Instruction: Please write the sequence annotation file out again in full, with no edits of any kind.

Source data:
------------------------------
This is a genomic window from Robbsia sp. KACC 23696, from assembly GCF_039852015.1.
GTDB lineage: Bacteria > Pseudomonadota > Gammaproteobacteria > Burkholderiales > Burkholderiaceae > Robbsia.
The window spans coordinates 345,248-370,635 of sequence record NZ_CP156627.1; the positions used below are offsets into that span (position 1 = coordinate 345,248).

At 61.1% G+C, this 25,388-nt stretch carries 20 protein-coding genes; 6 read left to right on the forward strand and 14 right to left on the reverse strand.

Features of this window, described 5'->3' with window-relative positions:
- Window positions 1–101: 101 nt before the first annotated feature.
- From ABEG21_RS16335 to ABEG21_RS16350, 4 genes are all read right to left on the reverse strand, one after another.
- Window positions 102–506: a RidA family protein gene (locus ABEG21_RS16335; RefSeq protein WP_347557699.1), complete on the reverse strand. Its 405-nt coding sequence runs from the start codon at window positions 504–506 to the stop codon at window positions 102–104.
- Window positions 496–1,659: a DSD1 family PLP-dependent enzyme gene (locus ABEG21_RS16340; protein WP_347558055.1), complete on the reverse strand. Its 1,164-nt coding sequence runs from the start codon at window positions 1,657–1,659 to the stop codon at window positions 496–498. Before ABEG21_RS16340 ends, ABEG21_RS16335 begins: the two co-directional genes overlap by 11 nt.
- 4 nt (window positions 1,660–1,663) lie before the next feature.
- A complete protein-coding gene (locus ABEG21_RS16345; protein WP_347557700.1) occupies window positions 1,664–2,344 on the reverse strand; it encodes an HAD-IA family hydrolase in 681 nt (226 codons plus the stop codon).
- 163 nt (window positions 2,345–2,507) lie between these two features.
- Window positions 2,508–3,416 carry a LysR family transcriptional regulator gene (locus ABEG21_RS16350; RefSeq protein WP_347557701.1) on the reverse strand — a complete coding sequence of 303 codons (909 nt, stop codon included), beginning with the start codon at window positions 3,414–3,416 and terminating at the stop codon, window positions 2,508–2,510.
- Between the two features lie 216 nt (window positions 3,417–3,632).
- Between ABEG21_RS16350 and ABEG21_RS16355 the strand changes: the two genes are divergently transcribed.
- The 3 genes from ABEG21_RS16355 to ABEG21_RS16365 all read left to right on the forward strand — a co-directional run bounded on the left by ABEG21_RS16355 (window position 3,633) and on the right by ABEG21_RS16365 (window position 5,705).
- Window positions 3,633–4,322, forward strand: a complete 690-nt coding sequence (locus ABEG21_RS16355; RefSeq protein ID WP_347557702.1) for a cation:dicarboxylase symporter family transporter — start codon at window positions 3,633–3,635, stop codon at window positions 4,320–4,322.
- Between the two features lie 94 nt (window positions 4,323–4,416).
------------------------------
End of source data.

This is a genomic window from Robbsia sp. KACC 23696, from assembly GCF_039852015.1.
GTDB lineage: Bacteria > Pseudomonadota > Gammaproteobacteria > Burkholderiales > Burkholderiaceae > Robbsia.
The window spans coordinates 345,248-370,635 of sequence record NZ_CP156627.1; the positions used below are offsets into that span (position 1 = coordinate 345,248).

At 61.1% G+C, this 25,388-nt stretch carries 20 protein-coding genes; 6 read left to right on the forward strand and 14 right to left on the reverse strand.

Features of this window, described 5'->3' with window-relative positions:
- Window positions 1–101: 101 nt before the first annotated feature.
- From ABEG21_RS16335 to ABEG21_RS16350, 4 genes are all read right to left on the reverse strand, one after another.
- Window positions 102–506: a RidA family protein gene (locus ABEG21_RS16335; RefSeq protein WP_347557699.1), complete on the reverse strand. Its 405-nt coding sequence runs from the start codon at window positions 504–506 to the stop codon at window positions 102–104.
- Window positions 496–1,659: a DSD1 family PLP-dependent enzyme gene (locus ABEG21_RS16340; protein WP_347558055.1), complete on the reverse strand. Its 1,164-nt coding sequence runs from the start codon at window positions 1,657–1,659 to the stop codon at window positions 496–498. Before ABEG21_RS16340 ends, ABEG21_RS16335 begins: the two co-directional genes overlap by 11 nt.
- 4 nt (window positions 1,660–1,663) lie before the next feature.
- A complete protein-coding gene (locus ABEG21_RS16345; protein WP_347557700.1) occupies window positions 1,664–2,344 on the reverse strand; it encodes an HAD-IA family hydrolase in 681 nt (226 codons plus the stop codon).
- 163 nt (window positions 2,345–2,507) lie between these two features.
- Window positions 2,508–3,416 carry a LysR family transcriptional regulator gene (locus ABEG21_RS16350; RefSeq protein WP_347557701.1) on the reverse strand — a complete coding sequence of 303 codons (909 nt, stop codon included), beginning with the start codon at window positions 3,414–3,416 and terminating at the stop codon, window positions 2,508–2,510.
- Between the two features lie 216 nt (window positions 3,417–3,632).
- Between ABEG21_RS16350 and ABEG21_RS16355 the strand changes: the two genes are divergently transcribed.
- The 3 genes from ABEG21_RS16355 to ABEG21_RS16365 all read left to right on the forward strand — a co-directional run bounded on the left by ABEG21_RS16355 (window position 3,633) and on the right by ABEG21_RS16365 (window position 5,705).
- Window positions 3,633–4,322, forward strand: a complete 690-nt coding sequence (locus ABEG21_RS16355; RefSeq protein ID WP_347557702.1) for a cation:dicarboxylase symporter family transporter — start codon at window positions 3,633–3,635, stop codon at window positions 4,320–4,322.
- Between the two features lie 94 nt (window positions 4,323–4,416).